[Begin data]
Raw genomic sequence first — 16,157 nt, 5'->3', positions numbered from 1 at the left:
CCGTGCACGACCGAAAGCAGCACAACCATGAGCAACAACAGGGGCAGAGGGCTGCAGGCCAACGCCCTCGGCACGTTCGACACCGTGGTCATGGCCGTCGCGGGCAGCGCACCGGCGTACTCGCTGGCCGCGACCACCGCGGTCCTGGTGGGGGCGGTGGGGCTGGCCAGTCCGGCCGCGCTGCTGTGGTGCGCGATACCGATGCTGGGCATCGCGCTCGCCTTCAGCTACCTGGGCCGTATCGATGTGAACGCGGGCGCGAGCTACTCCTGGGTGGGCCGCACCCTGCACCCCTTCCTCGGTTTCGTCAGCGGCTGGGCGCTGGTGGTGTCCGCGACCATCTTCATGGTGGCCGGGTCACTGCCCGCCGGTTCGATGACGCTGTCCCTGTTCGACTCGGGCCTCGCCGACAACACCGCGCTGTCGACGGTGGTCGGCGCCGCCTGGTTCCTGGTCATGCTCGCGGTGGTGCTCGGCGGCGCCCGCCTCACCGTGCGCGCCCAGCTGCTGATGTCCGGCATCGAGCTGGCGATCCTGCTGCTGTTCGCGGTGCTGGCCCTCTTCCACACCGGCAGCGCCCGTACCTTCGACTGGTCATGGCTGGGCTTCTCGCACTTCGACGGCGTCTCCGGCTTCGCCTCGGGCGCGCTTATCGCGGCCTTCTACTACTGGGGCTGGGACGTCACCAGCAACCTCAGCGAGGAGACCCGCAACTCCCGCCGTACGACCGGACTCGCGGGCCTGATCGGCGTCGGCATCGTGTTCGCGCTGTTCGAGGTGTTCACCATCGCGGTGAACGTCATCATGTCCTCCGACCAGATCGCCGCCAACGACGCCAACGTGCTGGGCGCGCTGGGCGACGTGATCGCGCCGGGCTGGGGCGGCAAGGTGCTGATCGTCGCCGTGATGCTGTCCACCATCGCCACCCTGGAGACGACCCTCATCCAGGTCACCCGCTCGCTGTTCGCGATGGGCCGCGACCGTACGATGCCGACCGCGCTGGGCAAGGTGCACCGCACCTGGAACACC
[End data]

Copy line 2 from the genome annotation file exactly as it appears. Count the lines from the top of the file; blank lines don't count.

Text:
CCGTGCACGACCGAAAGCAGCACAACCATGAGCAACAACAGGGGCAGAGGGCTGCAGGCCAACGCCCTCGGCACGTTCGACACCGTGGTCATGGCCGTCGCGGGCAGCGCACCGGCGTACTCGCTGGCCGCGACCACCGCGGTCCTGGTGGGGGCGGTGGGGCTGGCCAGTCCGGCCGCGCTGCTGTGGTGCGCGATACCGATGCTGGGCATCGCGCTCGCCTTCAGCTACCTGGGCCGTATCGATGTGAACGCGGGCGCGAGCTACTCCTGGGTGGGCCGCACCCTGCACCCCTTCCTCGGTTTCGTCAGCGGCTGGGCGCTGGTGGTGTCCGCGACCATCTTCATGGTGGCCGGGTCACTGCCCGCCGGTTCGATGACGCTGTCCCTGTTCGACTCGGGCCTCGCCGACAACACCGCGCTGTCGACGGTGGTCGGCGCCGCCTGGTTCCTGGTCATGCTCGCGGTGGTGCTCGGCGGCGCCCGCCTCACCGTGCGCGCCCAGCTGCTGATGTCCGGCATCGAGCTGGCGATCCTGCTGCTGTTCGCGGTGCTGGCCCTCTTCCACACCGGCAGCGCCCGTACCTTCGACTGGTCATGGCTGGGCTTCTCGCACTTCGACGGCGTCTCCGGCTTCGCCTCGGGCGCGCTTATCGCGGCCTTCTACTACTGGGGCTGGGACGTCACCAGCAACCTCAGCGAGGAGACCCGCAACTCCCGCCGTACGACCGGACTCGCGGGCCTGATCGGCGTCGGCATCGTGTTCGCGCTGTTCGAGGTGTTCACCATCGCGGTGAACGTCATCATGTCCTCCGACCAGATCGCCGCCAACGACGCCAACGTGCTGGGCGCGCTGGGCGACGTGATCGCGCCGGGCTGGGGCGGCAAGGTGCTGATCGTCGCCGTGATGCTGTCCACCATCGCCACCCTGGAGACGACCCTCATCCAGGTCACCCGCTCGCTGTTCGCGATGGGCCGCGACCGTACGATGCCGACCGCGCTGGGCAAGGTGCACCGCACCTGGAACACC